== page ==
You know when a book is reasonably enjoyable, but the last ten pages are so terrible that it ruins the whole experience? Not just ruins the whole book even, but makes you so mad you want to chuck the book across the room and let it sit there to think about what it’s done? That’s Shine for me.
I’m going to try to avoid spoilers, but it’s going to be hard. For now you’re safe. If you want to know what made me so mad, skip to the end of this review. I’ll give you a fair warning before we get to anything that could even remotely be considered a spoiler, but I promise even then I won’t give away any specifics.
What I liked about Shine for the first half was that it wasn’t afraid to be complicated. It wasn’t afraid to be dark. Sometimes bad things happen, it seemed to be saying, and it isn’t fair, but there are always consequences that you have to deal with anyway. The main bad thing that has happened when the novel begins is that Patrick Truman, a gay teen living in an unforgiving small town, has been found savagely beaten and left for dead. Now he’s in a coma in the hospital and there are no guarantees that he will ever wake up, or that if he does wake up that he won’t have significant brain damage. Cat had been Patrick’s best friend until she secluded herself from the rest of the world after she suffered her own trauma two years earlier. Now she’s determined to come out of seclusion to honor her friend by doing what the local police either can’t or won’t do: find out who did this to him.
It’s an investigation fraught with difficulty for Cat, not only because it means getting close to the person responsible for her own trauma (and the people who did nothing to help her), but because she knows the most likely possibility is that Patrick’s attacker was someone he knows. Which means one of his friends–and her former friends–turned on him.
Getting reacquainted with her old friends forces Cat to come to grips with some unpleasant truths about growing up poor in small town America as well. As they approach adulthood each of these teens has had a wake up call as to the limited options they face in life and grown increasingly desperate as their options have become more and more closed off to them. Meth and alcohol become omnipresent, adding a sense of queasy desperation to the story.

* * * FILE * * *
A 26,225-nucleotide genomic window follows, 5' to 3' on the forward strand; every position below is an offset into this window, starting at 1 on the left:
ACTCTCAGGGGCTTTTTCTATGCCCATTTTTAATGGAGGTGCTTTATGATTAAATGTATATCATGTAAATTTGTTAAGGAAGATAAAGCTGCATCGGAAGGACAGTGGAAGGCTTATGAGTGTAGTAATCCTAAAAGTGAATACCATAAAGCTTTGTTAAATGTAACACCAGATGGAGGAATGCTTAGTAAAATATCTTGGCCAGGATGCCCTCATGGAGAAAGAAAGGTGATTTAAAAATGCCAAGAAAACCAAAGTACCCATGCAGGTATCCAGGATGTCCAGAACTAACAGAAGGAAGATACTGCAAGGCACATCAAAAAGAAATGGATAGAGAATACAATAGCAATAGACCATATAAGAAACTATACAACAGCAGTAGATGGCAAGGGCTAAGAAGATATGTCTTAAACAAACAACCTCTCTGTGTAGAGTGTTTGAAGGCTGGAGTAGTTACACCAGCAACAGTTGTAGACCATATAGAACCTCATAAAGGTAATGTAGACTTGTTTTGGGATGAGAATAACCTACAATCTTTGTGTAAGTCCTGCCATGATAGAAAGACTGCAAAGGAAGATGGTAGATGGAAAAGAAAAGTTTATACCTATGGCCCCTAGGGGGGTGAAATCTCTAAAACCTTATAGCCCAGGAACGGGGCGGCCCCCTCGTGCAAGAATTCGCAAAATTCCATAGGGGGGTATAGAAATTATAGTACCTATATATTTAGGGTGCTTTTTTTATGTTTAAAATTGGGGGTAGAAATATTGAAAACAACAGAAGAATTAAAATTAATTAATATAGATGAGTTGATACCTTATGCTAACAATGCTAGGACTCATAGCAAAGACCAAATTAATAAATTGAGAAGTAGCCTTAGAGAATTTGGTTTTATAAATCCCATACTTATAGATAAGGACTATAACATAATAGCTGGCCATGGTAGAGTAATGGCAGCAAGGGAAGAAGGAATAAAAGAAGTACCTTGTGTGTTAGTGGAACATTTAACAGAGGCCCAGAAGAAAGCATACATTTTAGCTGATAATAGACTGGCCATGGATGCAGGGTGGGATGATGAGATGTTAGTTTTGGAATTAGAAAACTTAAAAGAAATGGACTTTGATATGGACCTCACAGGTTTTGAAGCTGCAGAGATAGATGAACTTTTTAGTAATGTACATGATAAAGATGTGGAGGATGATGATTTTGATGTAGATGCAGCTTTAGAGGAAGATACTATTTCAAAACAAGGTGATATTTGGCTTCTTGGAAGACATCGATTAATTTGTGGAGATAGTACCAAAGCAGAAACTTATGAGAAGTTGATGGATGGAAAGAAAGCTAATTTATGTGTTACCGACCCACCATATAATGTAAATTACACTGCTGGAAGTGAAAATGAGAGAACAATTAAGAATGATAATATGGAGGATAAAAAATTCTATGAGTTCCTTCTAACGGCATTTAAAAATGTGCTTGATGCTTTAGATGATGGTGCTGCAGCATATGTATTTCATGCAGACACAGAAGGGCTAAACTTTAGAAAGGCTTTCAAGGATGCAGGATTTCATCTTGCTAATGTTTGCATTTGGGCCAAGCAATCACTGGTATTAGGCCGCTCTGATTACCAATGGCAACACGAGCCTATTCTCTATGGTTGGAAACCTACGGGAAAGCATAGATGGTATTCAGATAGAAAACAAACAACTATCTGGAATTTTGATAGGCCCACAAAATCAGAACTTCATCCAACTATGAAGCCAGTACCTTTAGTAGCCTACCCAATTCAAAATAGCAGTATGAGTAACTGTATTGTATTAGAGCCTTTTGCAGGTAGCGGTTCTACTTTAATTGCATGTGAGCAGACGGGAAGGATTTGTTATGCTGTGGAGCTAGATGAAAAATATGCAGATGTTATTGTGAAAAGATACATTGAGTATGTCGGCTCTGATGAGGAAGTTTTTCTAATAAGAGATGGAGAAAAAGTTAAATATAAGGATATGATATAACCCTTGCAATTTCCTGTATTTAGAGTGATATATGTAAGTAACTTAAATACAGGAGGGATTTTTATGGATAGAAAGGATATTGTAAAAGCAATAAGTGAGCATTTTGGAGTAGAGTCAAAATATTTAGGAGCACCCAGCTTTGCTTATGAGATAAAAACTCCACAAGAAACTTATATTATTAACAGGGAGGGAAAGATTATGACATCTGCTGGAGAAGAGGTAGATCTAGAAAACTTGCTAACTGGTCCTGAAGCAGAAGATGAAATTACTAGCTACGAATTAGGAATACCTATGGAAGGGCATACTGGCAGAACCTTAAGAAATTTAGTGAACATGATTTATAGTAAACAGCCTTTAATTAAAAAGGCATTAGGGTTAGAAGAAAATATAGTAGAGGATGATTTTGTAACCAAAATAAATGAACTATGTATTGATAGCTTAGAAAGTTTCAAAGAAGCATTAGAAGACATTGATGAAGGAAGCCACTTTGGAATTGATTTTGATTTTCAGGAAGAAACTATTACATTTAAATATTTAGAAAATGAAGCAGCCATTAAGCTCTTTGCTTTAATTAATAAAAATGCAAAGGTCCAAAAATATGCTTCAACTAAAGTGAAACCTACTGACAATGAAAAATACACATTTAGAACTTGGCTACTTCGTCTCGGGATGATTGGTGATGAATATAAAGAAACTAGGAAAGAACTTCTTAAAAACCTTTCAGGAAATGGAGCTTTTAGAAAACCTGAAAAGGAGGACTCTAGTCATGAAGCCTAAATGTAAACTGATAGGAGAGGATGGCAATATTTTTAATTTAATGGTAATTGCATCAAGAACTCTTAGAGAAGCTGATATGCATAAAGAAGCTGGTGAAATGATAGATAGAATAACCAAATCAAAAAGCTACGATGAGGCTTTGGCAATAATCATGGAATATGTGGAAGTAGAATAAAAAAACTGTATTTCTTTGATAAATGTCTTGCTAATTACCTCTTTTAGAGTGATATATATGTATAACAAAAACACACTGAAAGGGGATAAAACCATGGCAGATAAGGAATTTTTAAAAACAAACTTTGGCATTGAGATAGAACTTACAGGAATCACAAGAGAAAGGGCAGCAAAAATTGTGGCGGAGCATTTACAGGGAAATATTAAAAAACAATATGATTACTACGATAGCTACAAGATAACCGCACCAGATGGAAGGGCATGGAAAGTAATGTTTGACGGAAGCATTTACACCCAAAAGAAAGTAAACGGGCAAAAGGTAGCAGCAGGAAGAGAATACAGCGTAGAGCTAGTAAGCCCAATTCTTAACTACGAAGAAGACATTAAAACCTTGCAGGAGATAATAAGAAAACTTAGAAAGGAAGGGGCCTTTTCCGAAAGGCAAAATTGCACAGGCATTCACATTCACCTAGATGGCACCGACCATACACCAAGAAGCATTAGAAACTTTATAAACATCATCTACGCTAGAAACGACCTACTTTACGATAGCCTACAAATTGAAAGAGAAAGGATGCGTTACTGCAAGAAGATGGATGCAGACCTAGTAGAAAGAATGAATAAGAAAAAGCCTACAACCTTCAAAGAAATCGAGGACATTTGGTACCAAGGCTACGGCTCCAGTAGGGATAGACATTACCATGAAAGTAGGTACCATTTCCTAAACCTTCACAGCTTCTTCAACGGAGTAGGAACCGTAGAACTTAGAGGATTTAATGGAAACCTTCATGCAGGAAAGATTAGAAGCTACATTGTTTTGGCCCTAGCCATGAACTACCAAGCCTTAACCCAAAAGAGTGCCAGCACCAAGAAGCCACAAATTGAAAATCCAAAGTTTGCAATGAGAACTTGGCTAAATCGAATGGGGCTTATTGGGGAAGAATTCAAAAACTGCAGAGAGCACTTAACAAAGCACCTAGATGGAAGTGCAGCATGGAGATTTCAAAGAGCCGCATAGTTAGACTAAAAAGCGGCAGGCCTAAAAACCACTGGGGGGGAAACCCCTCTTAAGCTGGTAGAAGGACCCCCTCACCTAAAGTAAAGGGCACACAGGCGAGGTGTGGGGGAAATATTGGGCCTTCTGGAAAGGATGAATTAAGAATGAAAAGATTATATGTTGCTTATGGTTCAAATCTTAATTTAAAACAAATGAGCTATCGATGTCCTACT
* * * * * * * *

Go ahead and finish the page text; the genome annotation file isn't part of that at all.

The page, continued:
It’s an uncomfortably bleak honesty that seems to be sending Shine in a startling, poignant, heartbreaking direction. But somewhere along the way Lauren Myracle starts hitting false notes, and those moments keep building in momentum and taking away from Shine‘s emotional credibility.
To me, it begins when Cat goes to the library in the first half of the book and runs into a college student who inexplicably calls her a terrible slur. It’s such a head-scratcher of a moment that you just know this won’t be the last we see of this random college student. Sure enough, he returns in no time at all, and in a twist Myracle handles with all the grace of a sledgehammer he turns out to be a nice guy who helps Cat with her investigation and becomes a potential love interest. Myracle seems very interested in showing that people aren’t always what they seem at first glance, but the college student character and his storyline is handled so clumsily that his transition from racist creep to heroic nice guy never quite stopped making my head spin.
And that takes us to the ending, so stop here if you want to avoid spoilers (although I won’t say exactly what happens). The ending, oh guys, the ending. It’s terrible. After spending an entire book indicating that bad things happen and they aren’t fair and you have to deal with the consequences anyway, Myracle tacks on a truly ludicrous happy ending. And I do mean ludicrous. Literally nothing about it makes sense. Myracle tries to make everything as happy as she can possibly make it without any regard for common sense, let alone honoring the 340 pages that preceded this drivel. It also throws any notion of consequences out the window, going for treacly notions of friendship and honor instead. Even though that doesn’t make any sense either. People committed assault, rape, and attempted murder but it all gets swept under the rug at a moment’s notice with no real explanation other than some seriously misplaced notion of loyalty for their friends. I almost convinced myself that it was some bizarre acid-trip dream sequence except I think we’re supposed to take it as it’s presented to us, which is actually insulting.
In the end the only redeeming thing about this book is that a portion of the proceeds benefit the Matthew Shepard Foundation. But if you’re so inclined, you could just make a donation of your own.
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